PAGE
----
Man, it was romantic. All that was missing was an icy bottle of champagne in a silver bucket and blood-red rose petals.
Brin followed Radd across the walkway onto the main deck and watched as he set the picnic basket down next to the small table. He tossed his rucksack in the general direction of the bed and gripped the railing, shoving his sunglasses onto the top of his head. He scanned the bushveld, and Brin saw the tension ease in his shoulders and the hard line of his jaw soften.
He loved every inch of Kagiso, but this place obviously held a special place in his heart.


What was the most difficult scene to write?

I always find beginnings hard to write, I always get stage fright and constantly wonder why I’m not living in the country raising llamas.


Would you say this book showcases your writing style or is it a departure for you?

This book for Harlequin Presents is more emotionally intense than my Desire books, which tend to be a little more lighthearted and fun. I cried while writing this book and I sobbed when I wrote the second in this series. (Digby’s book, How to Tame the Wild Billionaire.)


What do you want people to take away from reading this book?

I really hope people understand my love for my country and its awesome, outgoing, lovely people. Africa is an awesome continent and South Africa beautiful. This is where my heart is…


What are you currently working on? What other releases do you have planned?

I’m actually working on my third book in the South Africa’s Scandalous Billionaires series, this time I’m exploring South Africa’s rich wine making traditions and areas.


Thanks for blogging at HJ!


Giveaway: I’m giving away five ebook copies of How to Undo The Proud Billionaire.


To enter Giveaway: Please complete the Rafflecopter form and Post a comment to this Q: Where are your favorite non-US settings for books? Does the setting of a book impact your choice to buy it or its all about the characters?

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Excerpt from How to Undo The proud Billionaire:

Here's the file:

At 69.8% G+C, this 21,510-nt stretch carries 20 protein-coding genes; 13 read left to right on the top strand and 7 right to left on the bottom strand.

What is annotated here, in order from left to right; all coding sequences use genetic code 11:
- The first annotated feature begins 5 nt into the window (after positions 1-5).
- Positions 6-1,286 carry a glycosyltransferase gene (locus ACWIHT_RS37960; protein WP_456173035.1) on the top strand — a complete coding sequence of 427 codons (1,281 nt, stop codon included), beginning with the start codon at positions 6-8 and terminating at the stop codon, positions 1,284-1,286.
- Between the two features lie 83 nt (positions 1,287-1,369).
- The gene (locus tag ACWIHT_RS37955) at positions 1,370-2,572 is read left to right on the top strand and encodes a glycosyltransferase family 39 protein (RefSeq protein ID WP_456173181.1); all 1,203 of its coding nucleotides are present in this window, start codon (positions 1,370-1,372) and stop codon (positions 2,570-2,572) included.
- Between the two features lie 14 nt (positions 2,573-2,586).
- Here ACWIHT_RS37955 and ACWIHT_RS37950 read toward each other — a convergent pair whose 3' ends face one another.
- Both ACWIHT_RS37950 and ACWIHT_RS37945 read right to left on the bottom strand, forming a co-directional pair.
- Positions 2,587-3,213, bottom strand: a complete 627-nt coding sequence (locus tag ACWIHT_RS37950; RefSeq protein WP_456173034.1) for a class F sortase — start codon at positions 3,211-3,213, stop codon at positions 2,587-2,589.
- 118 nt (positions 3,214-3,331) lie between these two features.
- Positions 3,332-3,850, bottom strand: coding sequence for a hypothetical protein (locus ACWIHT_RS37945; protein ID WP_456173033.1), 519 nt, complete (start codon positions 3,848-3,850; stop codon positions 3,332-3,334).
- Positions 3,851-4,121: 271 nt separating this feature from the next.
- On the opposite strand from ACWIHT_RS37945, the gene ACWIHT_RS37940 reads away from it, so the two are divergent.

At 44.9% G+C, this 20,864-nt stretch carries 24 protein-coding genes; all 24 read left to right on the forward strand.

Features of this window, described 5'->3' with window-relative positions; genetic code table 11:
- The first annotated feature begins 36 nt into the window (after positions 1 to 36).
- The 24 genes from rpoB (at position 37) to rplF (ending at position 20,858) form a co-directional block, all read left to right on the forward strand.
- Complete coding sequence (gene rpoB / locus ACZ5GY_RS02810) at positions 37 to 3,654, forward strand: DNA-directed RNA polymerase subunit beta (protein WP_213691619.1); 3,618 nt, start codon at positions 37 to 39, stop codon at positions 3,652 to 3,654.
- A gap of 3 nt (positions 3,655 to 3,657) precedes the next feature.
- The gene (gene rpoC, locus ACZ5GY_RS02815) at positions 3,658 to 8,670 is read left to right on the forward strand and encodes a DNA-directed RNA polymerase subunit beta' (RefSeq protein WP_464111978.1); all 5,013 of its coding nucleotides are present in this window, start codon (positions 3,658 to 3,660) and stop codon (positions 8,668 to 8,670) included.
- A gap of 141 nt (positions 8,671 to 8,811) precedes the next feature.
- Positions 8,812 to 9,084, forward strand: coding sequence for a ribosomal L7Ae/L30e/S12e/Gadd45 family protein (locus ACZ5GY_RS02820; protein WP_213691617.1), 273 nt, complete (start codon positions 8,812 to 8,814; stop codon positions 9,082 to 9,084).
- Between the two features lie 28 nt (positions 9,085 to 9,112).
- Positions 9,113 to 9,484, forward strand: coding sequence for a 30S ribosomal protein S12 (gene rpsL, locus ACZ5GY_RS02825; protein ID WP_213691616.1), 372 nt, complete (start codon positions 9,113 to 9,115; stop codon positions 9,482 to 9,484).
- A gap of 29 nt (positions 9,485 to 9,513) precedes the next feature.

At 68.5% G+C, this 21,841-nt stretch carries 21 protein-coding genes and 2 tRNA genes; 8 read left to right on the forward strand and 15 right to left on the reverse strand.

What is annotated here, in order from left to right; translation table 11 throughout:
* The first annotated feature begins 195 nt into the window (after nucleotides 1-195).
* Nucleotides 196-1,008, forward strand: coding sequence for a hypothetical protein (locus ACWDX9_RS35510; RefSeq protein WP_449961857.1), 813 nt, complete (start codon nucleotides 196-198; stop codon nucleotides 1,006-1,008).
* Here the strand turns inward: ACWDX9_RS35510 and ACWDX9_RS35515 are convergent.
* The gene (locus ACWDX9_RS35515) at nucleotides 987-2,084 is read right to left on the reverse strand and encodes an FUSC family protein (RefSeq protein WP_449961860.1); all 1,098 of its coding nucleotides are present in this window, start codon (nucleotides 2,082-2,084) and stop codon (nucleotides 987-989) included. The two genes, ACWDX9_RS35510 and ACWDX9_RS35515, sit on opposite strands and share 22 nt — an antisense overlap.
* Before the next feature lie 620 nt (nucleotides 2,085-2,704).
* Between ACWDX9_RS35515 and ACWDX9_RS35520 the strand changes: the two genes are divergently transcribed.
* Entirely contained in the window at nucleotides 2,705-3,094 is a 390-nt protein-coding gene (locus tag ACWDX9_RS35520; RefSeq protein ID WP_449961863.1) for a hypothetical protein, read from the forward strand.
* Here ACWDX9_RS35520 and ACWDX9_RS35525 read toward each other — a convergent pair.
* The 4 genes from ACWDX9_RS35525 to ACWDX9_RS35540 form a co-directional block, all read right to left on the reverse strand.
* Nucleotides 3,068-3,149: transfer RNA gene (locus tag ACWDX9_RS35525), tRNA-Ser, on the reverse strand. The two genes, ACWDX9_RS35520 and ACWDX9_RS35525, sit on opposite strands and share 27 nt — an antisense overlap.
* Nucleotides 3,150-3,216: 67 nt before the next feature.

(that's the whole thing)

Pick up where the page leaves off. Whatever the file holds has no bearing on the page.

Still in The Treehouse….

After a delicious dinner, and a conversation filled with laughter, Brin sighed. It was, almost, a perfect evening, but she wanted more. She wanted a night she’d always remember in crystal clear detail, a wonderful memory to give her comfort when she returned to Cape Town and a Radd-free life.
Because a couple of days did not a relationship make.
But it was one thing to make the mental shift to decide to have sex, but asking for one night, a step out of time, was something completely different.
Seriously, Brin thought as she stared at Radd’s gorgeous profile in the romantic light of the oil lamps, why caouldn’t he read myher mind? It would be so much easier.
But that was his point, wasn’t it? He wanted her to make the first move, to take the initiative because then she could never accuse him of pressuring her. But the fear of rejection, something she’d battled with her entire life, kept the words locked firmly between her teeth. Brin tipped her head back to look at the stars, crystals hanging in a pure black sky. It was so quiet, yet, at the same time, it wasn’t. She was used to the sound of vehicles, the hum of their noisy fridge, barking dogs, wind in the tree outside her window. The noise of the bushveld was unlike anything she’d experienced, a dichotomy of silence and noise, both at the same time.
It was the sound of the earth and its creatures sighing, sleeping, dreaming. Even if nothing happened between her and Radd tonight—and she hoped to find the courage soon to ensure it would—it was almost enough just to sit under the low- hanging sky and listen to the sounds of the African night.
She heard the rumble, a displacement of air and, because she happened to be looking at Radd at the time, she saw his attention sharpen, his body tensing.
Brin leaned forward and, needing a connection, placed her hand on his knee. “What? Is everything okay?”
A small smile touched Radd’s face and he held up his index finger in a silent request for her to wait. Brin looked around anxiously.